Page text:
by Kevin M. Cahill, M.D., D.T.M. & H. (Lond.), Head, Department of Epidemiology, Director of Tropical Medicine, U.S. Naval Medical Research Unit No. 3, Egypt and The Sudan. xiii + 225 pages, illustrated. J. B. Lippincott Company, Philadelphia and Montreal. 1964. $9.50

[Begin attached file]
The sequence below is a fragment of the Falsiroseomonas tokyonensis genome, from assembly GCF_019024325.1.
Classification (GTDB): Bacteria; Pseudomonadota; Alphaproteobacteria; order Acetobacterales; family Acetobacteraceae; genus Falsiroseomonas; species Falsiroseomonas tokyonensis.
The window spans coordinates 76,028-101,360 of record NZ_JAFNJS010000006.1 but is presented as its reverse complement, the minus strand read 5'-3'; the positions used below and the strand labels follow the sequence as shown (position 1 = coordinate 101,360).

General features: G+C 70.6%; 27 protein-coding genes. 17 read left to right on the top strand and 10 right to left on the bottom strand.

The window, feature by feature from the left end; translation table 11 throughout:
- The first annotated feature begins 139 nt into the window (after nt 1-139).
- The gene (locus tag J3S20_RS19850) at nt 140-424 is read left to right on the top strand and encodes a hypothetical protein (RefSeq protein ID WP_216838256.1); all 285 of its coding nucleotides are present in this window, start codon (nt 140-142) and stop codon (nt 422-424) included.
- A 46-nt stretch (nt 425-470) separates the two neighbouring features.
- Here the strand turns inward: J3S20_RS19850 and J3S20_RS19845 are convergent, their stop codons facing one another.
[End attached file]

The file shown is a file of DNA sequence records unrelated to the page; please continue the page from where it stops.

Simulium quadrivittatum Loew (Diptera: Simuliidae), a man-biting black fly, was shown, for the first time, to be capable of supporting development of Onchocerca volvulus Leuckart (Nematoda: Filarioidea) from microfilariae to third-stage (infective) larvae. The black flies were collected in Chiriqui Province, Panama and transported alive to Guatemala, where they were allowed to feed on a human subject infected with O. volvulus. Samples of these flies were dissected over an 11-day period to assess morphogenesis of the parasite. Vigorously motile microfilariae were recovered from the mid-gut during the first 24 hours postfeeding; second-stage larvae were found in the thoracic musculature on day 4; and fully developed third-stage larvae were obtained from the cephalic capsule by day 10. This rate of larval development is similar to that observed in Guatemalan S. ochraceum. Onchocerciasis is not known to occur in Panama. The results of the present study direct attention to a potential public health hazard there and possibly elsewhere in Central America.